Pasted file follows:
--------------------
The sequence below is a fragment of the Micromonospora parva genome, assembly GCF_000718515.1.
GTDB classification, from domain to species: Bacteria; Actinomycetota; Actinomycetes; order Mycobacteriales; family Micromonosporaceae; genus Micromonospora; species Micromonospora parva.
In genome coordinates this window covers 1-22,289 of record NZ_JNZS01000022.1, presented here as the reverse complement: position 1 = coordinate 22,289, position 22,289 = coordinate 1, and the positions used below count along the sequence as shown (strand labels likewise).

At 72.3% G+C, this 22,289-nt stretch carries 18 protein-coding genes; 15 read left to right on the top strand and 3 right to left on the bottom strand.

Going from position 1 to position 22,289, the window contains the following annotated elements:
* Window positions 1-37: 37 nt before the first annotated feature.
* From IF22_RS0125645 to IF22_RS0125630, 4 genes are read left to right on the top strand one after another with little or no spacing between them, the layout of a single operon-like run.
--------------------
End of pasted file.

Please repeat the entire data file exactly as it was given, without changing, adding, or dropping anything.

The sequence below is a fragment of the Micromonospora parva genome, assembly GCF_000718515.1.
GTDB classification, from domain to species: Bacteria; Actinomycetota; Actinomycetes; order Mycobacteriales; family Micromonosporaceae; genus Micromonospora; species Micromonospora parva.
In genome coordinates this window covers 1-22,289 of record NZ_JNZS01000022.1, presented here as the reverse complement: position 1 = coordinate 22,289, position 22,289 = coordinate 1, and the positions used below count along the sequence as shown (strand labels likewise).

At 72.3% G+C, this 22,289-nt stretch carries 18 protein-coding genes; 15 read left to right on the top strand and 3 right to left on the bottom strand.

Going from position 1 to position 22,289, the window contains the following annotated elements:
* Window positions 1-37: 37 nt before the first annotated feature.
* From IF22_RS0125645 to IF22_RS0125630, 4 genes are read left to right on the top strand one after another with little or no spacing between them, the layout of a single operon-like run.